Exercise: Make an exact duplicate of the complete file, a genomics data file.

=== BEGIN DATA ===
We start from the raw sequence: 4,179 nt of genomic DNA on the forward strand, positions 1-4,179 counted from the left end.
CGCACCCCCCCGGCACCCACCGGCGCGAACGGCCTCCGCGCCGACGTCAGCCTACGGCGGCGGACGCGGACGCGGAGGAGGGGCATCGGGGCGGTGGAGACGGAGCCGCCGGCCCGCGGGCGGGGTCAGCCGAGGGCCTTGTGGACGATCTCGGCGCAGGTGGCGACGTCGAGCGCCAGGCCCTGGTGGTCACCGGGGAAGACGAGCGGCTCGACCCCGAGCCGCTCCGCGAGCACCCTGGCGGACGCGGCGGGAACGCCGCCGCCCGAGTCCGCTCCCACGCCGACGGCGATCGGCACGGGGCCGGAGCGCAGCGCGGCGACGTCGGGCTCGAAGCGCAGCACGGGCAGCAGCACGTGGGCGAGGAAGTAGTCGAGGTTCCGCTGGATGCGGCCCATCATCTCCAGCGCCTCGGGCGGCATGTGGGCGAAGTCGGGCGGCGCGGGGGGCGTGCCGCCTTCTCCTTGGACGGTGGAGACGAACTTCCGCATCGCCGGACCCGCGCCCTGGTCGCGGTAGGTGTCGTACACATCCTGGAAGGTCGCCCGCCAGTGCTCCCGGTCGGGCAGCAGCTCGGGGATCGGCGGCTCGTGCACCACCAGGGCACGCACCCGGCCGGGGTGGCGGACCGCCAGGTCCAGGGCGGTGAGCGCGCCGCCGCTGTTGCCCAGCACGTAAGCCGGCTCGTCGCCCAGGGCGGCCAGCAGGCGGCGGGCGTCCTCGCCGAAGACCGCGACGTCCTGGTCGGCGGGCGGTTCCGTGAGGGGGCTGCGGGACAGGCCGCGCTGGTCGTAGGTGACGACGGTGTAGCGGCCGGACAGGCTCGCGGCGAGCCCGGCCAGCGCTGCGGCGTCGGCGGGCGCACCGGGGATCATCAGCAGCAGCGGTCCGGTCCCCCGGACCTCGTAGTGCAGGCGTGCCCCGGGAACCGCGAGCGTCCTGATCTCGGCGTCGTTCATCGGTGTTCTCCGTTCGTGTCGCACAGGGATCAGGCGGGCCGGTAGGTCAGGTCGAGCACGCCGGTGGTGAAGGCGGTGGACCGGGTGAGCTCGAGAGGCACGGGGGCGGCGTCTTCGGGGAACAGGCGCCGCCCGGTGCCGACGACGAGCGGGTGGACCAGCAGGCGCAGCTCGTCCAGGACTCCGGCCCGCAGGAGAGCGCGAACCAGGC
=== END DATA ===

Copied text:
We start from the raw sequence: 4,179 nt of genomic DNA on the forward strand, positions 1-4,179 counted from the left end.
CGCACCCCCCCGGCACCCACCGGCGCGAACGGCCTCCGCGCCGACGTCAGCCTACGGCGGCGGACGCGGACGCGGAGGAGGGGCATCGGGGCGGTGGAGACGGAGCCGCCGGCCCGCGGGCGGGGTCAGCCGAGGGCCTTGTGGACGATCTCGGCGCAGGTGGCGACGTCGAGCGCCAGGCCCTGGTGGTCACCGGGGAAGACGAGCGGCTCGACCCCGAGCCGCTCCGCGAGCACCCTGGCGGACGCGGCGGGAACGCCGCCGCCCGAGTCCGCTCCCACGCCGACGGCGATCGGCACGGGGCCGGAGCGCAGCGCGGCGACGTCGGGCTCGAAGCGCAGCACGGGCAGCAGCACGTGGGCGAGGAAGTAGTCGAGGTTCCGCTGGATGCGGCCCATCATCTCCAGCGCCTCGGGCGGCATGTGGGCGAAGTCGGGCGGCGCGGGGGGCGTGCCGCCTTCTCCTTGGACGGTGGAGACGAACTTCCGCATCGCCGGACCCGCGCCCTGGTCGCGGTAGGTGTCGTACACATCCTGGAAGGTCGCCCGCCAGTGCTCCCGGTCGGGCAGCAGCTCGGGGATCGGCGGCTCGTGCACCACCAGGGCACGCACCCGGCCGGGGTGGCGGACCGCCAGGTCCAGGGCGGTGAGCGCGCCGCCGCTGTTGCCCAGCACGTAAGCCGGCTCGTCGCCCAGGGCGGCCAGCAGGCGGCGGGCGTCCTCGCCGAAGACCGCGACGTCCTGGTCGGCGGGCGGTTCCGTGAGGGGGCTGCGGGACAGGCCGCGCTGGTCGTAGGTGACGACGGTGTAGCGGCCGGACAGGCTCGCGGCGAGCCCGGCCAGCGCTGCGGCGTCGGCGGGCGCACCGGGGATCATCAGCAGCAGCGGTCCGGTCCCCCGGACCTCGTAGTGCAGGCGTGCCCCGGGAACCGCGAGCGTCCTGATCTCGGCGTCGTTCATCGGTGTTCTCCGTTCGTGTCGCACAGGGATCAGGCGGGCCGGTAGGTCAGGTCGAGCACGCCGGTGGTGAAGGCGGTGGACCGGGTGAGCTCGAGAGGCACGGGGGCGGCGTCTTCGGGGAACAGGCGCCGCCCGGTGCCGACGACGAGCGGGTGGACCAGCAGGCGCAGCTCGTCCAGGACTCCGGCCCGCAGGAGAGCGCGAACCAGGC